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Champion Plants

Zantedeschia pentlandii

Zantedeschia pentlandii

Regular price £10.99 GBP
Regular price Sale price £10.99 GBP
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Zantedeschia pentlandii
(Arum Lily)

Please see pictures, these plants die back to a corm. This can then stay dormant from October-May. Shooting can be encouraged by keeping the plant in a warm greenhouse or conservatory. Please be advised between these months you will recieve a pot with a dormant corm inside it, ready to shoot when the weather is warm enough. 

This perennial is a stunning variety and produces tall bright yellow arum lily flowers through summer.
A wonderful perennial best in a sheltered position with a loamy soil, sometimes the leaves are frost damaged during winter, if this happens after the last frosts trim back the foliage and new shoots will appear from below the ground.

  • Height: Easily maintained to 1m
  • Spread: Easily maintained to 1m
  • Foliage Colour: Green lance shaped
  • Flower Colour: Bright Yellow Buds with Yellow funnel shaped flowers
  • Soil Type: Moist, boggy, loam, chalk, thrives in moist conditions
  • Position: Semi Shade - Shade
  • Hardiness: Reasonably Hardy once established, H4 (-5 to -10), cold conditions may damage leaves but the plant will re shoot from the base
  • Type: Herbaceous, dormant over winter

Described as tender in most places but we have found it to be as tough as other Arum Lily's we are growing, for this reason we advice it should be protected from extreme conditions

Supplied in either a 9cm pot or 2 Litre pot, please select from the drop down menu when ordering.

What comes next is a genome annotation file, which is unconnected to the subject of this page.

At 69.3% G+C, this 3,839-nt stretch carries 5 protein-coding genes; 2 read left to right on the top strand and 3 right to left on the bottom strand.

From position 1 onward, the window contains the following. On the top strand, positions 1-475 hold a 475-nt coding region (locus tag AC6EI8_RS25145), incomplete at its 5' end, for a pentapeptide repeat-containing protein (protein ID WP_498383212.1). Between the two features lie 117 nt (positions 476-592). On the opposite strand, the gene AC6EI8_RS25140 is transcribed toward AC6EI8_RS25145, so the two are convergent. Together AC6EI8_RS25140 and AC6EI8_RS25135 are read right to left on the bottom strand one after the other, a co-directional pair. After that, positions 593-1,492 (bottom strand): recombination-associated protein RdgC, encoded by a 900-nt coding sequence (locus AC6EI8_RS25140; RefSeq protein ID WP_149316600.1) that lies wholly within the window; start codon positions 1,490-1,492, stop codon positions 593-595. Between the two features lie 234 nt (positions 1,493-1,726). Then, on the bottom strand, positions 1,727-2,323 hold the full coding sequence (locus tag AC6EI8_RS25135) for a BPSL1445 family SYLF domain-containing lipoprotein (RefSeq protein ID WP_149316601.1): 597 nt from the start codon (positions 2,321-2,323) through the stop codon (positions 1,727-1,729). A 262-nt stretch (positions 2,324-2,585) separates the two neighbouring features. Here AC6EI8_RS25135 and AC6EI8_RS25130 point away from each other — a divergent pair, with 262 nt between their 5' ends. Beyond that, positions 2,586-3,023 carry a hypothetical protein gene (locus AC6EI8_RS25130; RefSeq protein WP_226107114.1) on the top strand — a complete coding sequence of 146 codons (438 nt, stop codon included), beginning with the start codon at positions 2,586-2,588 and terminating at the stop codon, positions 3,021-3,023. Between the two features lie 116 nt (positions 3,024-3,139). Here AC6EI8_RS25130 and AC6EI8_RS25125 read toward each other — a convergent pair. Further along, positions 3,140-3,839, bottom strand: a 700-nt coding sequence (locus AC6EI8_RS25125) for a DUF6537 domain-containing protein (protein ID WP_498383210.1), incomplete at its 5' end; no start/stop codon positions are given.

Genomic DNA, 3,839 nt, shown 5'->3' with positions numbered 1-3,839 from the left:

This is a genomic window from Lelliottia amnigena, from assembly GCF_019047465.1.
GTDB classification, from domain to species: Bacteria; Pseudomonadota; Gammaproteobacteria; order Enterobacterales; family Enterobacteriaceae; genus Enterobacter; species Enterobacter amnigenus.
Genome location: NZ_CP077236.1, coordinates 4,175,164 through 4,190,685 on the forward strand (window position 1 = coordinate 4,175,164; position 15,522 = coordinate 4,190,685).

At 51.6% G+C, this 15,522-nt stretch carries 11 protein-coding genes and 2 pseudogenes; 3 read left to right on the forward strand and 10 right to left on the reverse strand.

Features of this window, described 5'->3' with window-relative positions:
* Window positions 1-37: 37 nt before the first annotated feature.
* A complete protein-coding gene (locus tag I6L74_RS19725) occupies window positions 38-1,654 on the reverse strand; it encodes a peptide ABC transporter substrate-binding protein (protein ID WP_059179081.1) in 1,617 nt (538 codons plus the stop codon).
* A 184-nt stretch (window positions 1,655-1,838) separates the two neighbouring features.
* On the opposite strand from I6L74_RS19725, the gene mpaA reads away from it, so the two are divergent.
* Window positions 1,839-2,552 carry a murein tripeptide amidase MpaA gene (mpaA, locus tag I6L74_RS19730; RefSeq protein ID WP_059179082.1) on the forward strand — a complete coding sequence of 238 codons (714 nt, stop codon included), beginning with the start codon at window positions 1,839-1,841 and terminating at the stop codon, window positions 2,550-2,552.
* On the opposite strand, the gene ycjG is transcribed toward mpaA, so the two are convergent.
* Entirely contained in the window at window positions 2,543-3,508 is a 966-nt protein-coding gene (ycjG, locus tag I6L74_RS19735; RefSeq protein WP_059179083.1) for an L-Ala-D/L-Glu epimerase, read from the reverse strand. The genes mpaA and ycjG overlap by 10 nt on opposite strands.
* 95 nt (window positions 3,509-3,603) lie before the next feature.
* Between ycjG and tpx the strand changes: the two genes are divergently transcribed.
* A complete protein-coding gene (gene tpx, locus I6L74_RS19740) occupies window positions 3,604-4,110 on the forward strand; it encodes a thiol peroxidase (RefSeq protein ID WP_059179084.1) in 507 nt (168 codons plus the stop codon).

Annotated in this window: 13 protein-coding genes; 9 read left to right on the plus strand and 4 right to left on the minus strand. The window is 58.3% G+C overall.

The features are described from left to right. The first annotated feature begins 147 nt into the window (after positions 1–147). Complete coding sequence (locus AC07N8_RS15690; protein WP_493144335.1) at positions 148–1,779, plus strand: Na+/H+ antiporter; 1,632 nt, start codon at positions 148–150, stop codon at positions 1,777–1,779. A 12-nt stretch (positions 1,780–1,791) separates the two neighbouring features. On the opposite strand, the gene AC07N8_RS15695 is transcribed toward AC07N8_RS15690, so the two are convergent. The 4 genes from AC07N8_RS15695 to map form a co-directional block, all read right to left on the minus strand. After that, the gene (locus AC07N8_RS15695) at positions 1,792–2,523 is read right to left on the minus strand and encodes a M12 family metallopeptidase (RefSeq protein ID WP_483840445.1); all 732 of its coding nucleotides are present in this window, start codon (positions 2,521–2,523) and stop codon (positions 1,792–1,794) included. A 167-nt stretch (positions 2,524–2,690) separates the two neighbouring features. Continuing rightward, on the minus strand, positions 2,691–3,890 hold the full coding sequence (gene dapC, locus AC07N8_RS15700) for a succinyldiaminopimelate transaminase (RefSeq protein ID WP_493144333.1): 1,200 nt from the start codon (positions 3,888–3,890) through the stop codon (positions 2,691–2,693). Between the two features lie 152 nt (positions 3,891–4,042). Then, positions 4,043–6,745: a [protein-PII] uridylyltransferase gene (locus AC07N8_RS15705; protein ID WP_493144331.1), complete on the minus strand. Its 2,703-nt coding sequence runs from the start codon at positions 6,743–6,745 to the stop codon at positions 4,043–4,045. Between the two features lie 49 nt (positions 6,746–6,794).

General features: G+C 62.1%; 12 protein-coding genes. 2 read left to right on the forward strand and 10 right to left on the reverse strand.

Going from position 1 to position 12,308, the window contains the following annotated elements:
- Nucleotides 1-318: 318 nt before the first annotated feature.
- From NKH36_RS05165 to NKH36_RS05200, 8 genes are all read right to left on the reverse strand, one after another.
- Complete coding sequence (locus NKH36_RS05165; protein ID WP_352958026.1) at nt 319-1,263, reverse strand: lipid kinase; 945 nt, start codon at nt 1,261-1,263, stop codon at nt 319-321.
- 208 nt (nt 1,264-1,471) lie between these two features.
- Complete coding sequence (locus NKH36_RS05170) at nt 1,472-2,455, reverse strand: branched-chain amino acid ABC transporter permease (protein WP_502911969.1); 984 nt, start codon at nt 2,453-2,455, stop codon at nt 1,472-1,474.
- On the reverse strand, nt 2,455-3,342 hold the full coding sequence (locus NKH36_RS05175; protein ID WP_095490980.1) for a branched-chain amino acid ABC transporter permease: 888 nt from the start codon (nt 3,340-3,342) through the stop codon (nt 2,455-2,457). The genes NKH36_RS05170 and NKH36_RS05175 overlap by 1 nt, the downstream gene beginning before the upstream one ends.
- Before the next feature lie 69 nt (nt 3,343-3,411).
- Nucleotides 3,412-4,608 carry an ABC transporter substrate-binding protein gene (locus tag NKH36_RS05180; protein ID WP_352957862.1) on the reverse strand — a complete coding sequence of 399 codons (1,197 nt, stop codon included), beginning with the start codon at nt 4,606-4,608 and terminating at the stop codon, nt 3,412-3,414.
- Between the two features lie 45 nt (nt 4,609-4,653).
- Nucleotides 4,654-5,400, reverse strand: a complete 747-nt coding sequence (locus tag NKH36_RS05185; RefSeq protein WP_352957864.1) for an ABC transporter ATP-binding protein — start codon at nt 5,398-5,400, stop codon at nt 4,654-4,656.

The hardy forms of Zantedechia are varieties that derive from the species Z. aethiopica and Z. pentlandii, these are mainly white flowered varieties sometimes having coloured throats like Z. aethiopica Kiwi Blush. Z. pentlandii is striking in having bright yellow flowers.
All the Zantedechia we grow here are the hardy forms. To ensure these plants thrive in your garden it is best to plant them in moist soil in semi-shade, bright sun can slow their growth and scorch the leaves. Also in mild winters these perennials can be evergreen and put on growth through winter, in this scenario a sharp frost will kill these fresh shoots of the top growth but will not harm the plant, it will just re-shoot from the root in spring. A good mulch over winter greatly helps the plant too by insulating the shoots just below the soil from frost and ensuring a good strong root base from which masses of shoots will appear in the spring.
These plants can also be grown in containers and for this they will respond best to a loam based compost, they don't want to be planted too deep and respond well to regular feeding. When grown in pots the plants should be protected over winter as the root is above the ground (in the pot) and can be damaged by frost. The containers should be watered regularly and the compost should be kept moist at all times.
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